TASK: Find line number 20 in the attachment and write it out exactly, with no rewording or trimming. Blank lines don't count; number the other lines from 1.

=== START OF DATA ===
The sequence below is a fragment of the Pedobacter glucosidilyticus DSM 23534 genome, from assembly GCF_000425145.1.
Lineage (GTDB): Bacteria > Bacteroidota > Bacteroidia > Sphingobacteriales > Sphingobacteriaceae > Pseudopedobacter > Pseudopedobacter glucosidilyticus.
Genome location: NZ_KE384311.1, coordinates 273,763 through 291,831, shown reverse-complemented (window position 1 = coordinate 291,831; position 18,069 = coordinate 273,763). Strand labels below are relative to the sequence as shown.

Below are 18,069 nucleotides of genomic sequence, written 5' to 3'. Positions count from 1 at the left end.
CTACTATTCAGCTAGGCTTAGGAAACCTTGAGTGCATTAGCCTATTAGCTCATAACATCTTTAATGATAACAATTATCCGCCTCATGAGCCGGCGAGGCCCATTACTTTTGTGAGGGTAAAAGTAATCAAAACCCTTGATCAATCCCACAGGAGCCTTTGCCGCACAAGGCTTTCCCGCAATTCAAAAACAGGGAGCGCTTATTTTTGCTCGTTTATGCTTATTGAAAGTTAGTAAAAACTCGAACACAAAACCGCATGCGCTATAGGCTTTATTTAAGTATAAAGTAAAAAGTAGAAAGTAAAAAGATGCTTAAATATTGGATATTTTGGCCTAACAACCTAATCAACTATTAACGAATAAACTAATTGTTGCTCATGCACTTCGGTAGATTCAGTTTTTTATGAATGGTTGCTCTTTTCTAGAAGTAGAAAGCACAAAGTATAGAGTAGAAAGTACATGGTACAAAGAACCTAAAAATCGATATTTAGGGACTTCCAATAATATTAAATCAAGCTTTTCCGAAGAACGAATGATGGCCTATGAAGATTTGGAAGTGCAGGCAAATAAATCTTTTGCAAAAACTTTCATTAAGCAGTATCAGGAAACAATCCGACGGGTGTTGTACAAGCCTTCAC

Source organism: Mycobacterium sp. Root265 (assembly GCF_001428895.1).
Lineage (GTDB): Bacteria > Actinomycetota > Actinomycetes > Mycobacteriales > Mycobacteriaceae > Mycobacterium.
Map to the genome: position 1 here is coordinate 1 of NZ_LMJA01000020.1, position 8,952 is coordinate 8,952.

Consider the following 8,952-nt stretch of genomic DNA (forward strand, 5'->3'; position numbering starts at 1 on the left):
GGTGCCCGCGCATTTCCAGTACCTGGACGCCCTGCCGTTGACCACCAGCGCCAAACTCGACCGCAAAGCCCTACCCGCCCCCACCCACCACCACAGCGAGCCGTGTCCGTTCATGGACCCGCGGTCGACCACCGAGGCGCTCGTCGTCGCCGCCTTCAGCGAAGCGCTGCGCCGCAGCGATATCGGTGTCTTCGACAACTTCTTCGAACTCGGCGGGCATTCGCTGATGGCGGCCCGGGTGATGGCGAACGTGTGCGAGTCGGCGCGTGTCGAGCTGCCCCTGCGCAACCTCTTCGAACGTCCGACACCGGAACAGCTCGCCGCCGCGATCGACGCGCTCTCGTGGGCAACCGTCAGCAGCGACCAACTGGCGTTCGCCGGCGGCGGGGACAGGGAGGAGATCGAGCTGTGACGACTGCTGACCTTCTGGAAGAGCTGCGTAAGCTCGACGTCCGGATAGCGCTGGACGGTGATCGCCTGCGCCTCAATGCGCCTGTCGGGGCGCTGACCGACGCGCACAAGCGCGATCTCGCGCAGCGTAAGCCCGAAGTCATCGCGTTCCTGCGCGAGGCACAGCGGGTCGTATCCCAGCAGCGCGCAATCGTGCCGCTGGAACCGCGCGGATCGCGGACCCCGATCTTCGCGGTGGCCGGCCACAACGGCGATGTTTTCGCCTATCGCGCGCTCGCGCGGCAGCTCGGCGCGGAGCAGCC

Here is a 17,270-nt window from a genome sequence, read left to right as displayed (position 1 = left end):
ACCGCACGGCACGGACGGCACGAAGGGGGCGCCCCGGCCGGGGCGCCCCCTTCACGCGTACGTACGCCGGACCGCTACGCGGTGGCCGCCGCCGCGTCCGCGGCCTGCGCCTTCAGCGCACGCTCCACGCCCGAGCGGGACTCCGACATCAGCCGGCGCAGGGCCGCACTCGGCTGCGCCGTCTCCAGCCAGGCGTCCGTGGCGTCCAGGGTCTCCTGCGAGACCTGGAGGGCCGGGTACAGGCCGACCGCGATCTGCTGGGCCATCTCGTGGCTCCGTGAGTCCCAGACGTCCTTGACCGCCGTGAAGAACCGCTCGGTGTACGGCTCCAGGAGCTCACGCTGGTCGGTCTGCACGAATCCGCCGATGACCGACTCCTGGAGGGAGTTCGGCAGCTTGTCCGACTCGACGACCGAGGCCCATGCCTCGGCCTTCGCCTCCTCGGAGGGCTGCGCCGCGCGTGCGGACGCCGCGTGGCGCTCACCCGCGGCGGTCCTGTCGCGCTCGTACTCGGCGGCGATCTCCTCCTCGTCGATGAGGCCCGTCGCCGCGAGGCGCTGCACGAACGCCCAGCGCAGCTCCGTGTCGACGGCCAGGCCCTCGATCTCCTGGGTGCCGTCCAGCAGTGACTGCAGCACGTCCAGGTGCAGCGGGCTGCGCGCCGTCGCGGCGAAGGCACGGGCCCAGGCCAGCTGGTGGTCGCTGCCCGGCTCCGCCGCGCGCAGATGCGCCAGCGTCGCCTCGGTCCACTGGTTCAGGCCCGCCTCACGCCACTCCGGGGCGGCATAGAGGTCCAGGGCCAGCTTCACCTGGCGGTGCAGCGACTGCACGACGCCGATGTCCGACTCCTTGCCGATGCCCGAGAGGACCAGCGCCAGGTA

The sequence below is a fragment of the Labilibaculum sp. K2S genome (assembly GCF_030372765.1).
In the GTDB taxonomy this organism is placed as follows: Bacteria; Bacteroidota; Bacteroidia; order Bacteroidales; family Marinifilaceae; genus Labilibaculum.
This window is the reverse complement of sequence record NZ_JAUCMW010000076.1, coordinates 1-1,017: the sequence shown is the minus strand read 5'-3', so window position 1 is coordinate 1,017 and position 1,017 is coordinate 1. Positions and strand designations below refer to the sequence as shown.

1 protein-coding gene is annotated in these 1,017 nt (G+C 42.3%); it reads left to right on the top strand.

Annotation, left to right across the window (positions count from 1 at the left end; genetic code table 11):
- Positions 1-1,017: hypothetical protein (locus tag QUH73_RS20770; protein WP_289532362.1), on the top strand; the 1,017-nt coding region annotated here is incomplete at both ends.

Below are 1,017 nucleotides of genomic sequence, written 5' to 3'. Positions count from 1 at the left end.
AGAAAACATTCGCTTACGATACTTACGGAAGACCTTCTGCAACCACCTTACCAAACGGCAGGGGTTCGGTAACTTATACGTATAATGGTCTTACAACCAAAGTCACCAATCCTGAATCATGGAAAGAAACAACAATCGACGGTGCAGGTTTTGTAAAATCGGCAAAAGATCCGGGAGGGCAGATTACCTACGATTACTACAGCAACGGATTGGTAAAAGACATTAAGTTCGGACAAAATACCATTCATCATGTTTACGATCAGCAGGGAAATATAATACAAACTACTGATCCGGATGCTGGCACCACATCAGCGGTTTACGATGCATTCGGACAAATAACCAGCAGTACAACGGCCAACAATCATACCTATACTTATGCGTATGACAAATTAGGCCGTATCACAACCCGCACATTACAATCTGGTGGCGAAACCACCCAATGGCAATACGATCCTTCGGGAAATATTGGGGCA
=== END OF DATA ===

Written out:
AGAAAACATTCGCTTACGATACTTACGGAAGACCTTCTGCAACCACCTTACCAAACGGCAGGGGTTCGGTAACTTATACGTATAATGGTCTTACAACCAAAGTCACCAATCCTGAATCATGGAAAGAAACAACAATCGACGGTGCAGGTTTTGTAAAATCGGCAAAAGATCCGGGAGGGCAGATTACCTACGATTACTACAGCAACGGATTGGTAAAAGACATTAAGTTCGGACAAAATACCATTCATCATGTTTACGATCAGCAGGGAAATATAATACAAACTACTGATCCGGATGCTGGCACCACATCAGCGGTTTACGATGCATTCGGACAAATAACCAGCAGTACAACGGCCAACAATCATACCTATACTTATGCGTATGACAAATTAGGCCGTATCACAACCCGCACATTACAATCTGGTGGCGAAACCACCCAATGGCAATACGATCCTTCGGGAAATATTGGGGCA